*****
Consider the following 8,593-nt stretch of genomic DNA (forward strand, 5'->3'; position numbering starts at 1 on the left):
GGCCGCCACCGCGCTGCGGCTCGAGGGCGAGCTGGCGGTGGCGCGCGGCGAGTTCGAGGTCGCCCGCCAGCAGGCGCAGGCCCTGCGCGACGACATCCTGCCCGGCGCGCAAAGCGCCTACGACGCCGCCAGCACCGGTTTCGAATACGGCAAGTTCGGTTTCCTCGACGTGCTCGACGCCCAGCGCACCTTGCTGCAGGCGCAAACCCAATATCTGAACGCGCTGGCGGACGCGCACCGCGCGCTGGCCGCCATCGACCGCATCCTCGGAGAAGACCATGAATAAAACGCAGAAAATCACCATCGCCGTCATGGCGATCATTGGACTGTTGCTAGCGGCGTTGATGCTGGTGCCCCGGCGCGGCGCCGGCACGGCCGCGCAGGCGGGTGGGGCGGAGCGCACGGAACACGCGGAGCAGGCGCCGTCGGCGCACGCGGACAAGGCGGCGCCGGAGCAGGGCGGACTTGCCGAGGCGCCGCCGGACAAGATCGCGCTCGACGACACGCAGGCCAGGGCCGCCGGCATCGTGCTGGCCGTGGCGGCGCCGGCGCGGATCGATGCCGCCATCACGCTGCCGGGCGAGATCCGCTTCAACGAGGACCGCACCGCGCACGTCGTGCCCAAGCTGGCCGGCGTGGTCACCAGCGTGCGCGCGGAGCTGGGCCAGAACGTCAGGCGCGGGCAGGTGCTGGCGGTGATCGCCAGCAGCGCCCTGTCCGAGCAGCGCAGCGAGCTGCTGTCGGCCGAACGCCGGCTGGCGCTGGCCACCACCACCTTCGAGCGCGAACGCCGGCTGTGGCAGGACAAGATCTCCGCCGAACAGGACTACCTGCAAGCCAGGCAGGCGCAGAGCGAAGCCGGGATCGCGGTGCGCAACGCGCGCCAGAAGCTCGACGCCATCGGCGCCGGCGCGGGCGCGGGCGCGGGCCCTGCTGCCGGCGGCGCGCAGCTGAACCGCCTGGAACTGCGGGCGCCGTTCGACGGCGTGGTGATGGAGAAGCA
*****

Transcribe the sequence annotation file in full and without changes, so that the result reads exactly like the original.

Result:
Consider the following 8,593-nt stretch of genomic DNA (forward strand, 5'->3'; position numbering starts at 1 on the left):
GGCCGCCACCGCGCTGCGGCTCGAGGGCGAGCTGGCGGTGGCGCGCGGCGAGTTCGAGGTCGCCCGCCAGCAGGCGCAGGCCCTGCGCGACGACATCCTGCCCGGCGCGCAAAGCGCCTACGACGCCGCCAGCACCGGTTTCGAATACGGCAAGTTCGGTTTCCTCGACGTGCTCGACGCCCAGCGCACCTTGCTGCAGGCGCAAACCCAATATCTGAACGCGCTGGCGGACGCGCACCGCGCGCTGGCCGCCATCGACCGCATCCTCGGAGAAGACCATGAATAAAACGCAGAAAATCACCATCGCCGTCATGGCGATCATTGGACTGTTGCTAGCGGCGTTGATGCTGGTGCCCCGGCGCGGCGCCGGCACGGCCGCGCAGGCGGGTGGGGCGGAGCGCACGGAACACGCGGAGCAGGCGCCGTCGGCGCACGCGGACAAGGCGGCGCCGGAGCAGGGCGGACTTGCCGAGGCGCCGCCGGACAAGATCGCGCTCGACGACACGCAGGCCAGGGCCGCCGGCATCGTGCTGGCCGTGGCGGCGCCGGCGCGGATCGATGCCGCCATCACGCTGCCGGGCGAGATCCGCTTCAACGAGGACCGCACCGCGCACGTCGTGCCCAAGCTGGCCGGCGTGGTCACCAGCGTGCGCGCGGAGCTGGGCCAGAACGTCAGGCGCGGGCAGGTGCTGGCGGTGATCGCCAGCAGCGCCCTGTCCGAGCAGCGCAGCGAGCTGCTGTCGGCCGAACGCCGGCTGGCGCTGGCCACCACCACCTTCGAGCGCGAACGCCGGCTGTGGCAGGACAAGATCTCCGCCGAACAGGACTACCTGCAAGCCAGGCAGGCGCAGAGCGAAGCCGGGATCGCGGTGCGCAACGCGCGCCAGAAGCTCGACGCCATCGGCGCCGGCGCGGGCGCGGGCGCGGGCCCTGCTGCCGGCGGCGCGCAGCTGAACCGCCTGGAACTGCGGGCGCCGTTCGACGGCGTGGTGATGGAGAAGCA